Q: Pip Pyle (of HATFIELD & THE NORTH/NATIONAL HEALTH fame) once said that, in order to not sound too pretentious, progressive rock must come with humorous/silly lyrics and song titles. Is this close to your conception of music?
A: Judging from the evidence, I must at least sub-consciously agree
with that, although it's not something I've given a lot of thought to.
I didn't really mind when YES, ELP, etc. utilized "pretentious" song
titles & lyrics; it was only when the 2nd generation of progressive
bands did so only because they thought it was expected of them when it
got out of hand.
I should point out that most of my song titles come from the
Underground comics of which I am a HUGH fan. If a particular phrase or
line in a comic makes me laugh, I try to write it down and eventually
use for the proper tune.
Q: Do you play live sometimes?
A: between the years 1987-1992 we played live generally once a month
locally. Because the drummer & guitarist from the records went to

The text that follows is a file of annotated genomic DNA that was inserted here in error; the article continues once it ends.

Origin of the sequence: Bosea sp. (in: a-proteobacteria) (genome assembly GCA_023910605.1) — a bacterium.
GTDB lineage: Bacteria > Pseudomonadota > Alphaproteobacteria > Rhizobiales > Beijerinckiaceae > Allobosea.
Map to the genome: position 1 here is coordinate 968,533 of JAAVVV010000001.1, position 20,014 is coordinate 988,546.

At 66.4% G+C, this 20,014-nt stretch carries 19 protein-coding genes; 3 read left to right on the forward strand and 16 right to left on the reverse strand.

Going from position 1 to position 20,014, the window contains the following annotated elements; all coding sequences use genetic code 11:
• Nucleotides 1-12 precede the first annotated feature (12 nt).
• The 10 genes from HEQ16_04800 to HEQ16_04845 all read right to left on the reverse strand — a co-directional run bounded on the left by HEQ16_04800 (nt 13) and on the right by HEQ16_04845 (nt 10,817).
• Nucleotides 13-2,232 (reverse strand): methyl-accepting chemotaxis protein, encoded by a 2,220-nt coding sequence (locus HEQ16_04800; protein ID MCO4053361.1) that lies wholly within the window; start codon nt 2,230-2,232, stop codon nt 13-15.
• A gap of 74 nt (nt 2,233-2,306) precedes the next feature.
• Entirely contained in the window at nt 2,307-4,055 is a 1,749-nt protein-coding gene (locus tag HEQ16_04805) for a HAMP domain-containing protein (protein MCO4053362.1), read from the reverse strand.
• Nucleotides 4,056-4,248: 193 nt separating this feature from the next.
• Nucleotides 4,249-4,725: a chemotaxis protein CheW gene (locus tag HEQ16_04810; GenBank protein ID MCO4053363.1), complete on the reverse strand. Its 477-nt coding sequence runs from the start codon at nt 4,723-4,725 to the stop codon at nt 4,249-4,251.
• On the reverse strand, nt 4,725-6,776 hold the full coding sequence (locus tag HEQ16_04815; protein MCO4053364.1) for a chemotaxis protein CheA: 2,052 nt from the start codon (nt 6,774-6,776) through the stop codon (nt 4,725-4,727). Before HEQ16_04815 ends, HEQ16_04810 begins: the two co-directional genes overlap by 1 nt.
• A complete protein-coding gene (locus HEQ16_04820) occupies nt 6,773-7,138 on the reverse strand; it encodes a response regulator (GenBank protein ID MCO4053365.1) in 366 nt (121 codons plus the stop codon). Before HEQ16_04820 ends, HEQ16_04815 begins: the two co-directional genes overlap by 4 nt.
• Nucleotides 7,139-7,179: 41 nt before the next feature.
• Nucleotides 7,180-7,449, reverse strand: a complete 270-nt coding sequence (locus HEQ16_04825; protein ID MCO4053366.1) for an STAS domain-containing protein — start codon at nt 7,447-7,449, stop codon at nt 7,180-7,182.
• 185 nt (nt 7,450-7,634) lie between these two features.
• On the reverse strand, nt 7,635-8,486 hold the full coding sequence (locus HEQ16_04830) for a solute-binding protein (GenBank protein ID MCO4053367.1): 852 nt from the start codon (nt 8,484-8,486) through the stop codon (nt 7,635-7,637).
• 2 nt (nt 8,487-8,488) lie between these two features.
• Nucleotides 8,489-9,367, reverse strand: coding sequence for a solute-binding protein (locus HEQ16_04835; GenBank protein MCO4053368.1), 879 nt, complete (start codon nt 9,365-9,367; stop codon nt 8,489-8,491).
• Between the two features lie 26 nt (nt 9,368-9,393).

out-of-town universities, they were unable to perform with us (though
the drummer, Fenner Castner, did play some live shows with us for 6
months). Consequently, I had to organize many different line-ups (and
they're listed in the "VIRTUE IN FUTILITY" booklet), including 3
different keyboardists, 4 different guitarists, and 6 different
drummers! One of the reasons for such a long gap between records is
that for the most part, the musicians I employed didn't have the time
to both rehearse for gigs AND learn new music I'd written.
Q: Since you recorded this CD , have you worked on other material, and do you plan to put out another CD in the near future?
A: Future plans? Well, I'm nearly through recording a new cd with a new
line-up. It's a bit more democratic; the guitarist (Tony Hall)
contributes 2 songs, the keyboardist (John Robinson) 1, and we are even
doing a version of VAN DER GRAAF GENERATOR'S "PIONEERS OVER 'C'"! There
are vocals on 3 tracks, as the new drummer (Bob Douglas) is a wonderful
singer. I hope to release this cd (titled "INTESTINAL FORTITUDE") by
May, 1995. Beyond that, I plan to put out a live cd, and to re-issue
the 1st album. I have also co-written three 20+ minute pieces that fall
somewhere between progressive rock and opera with an incredibly
talented local keyboardist that I met in 1989 named Michael Medley. Is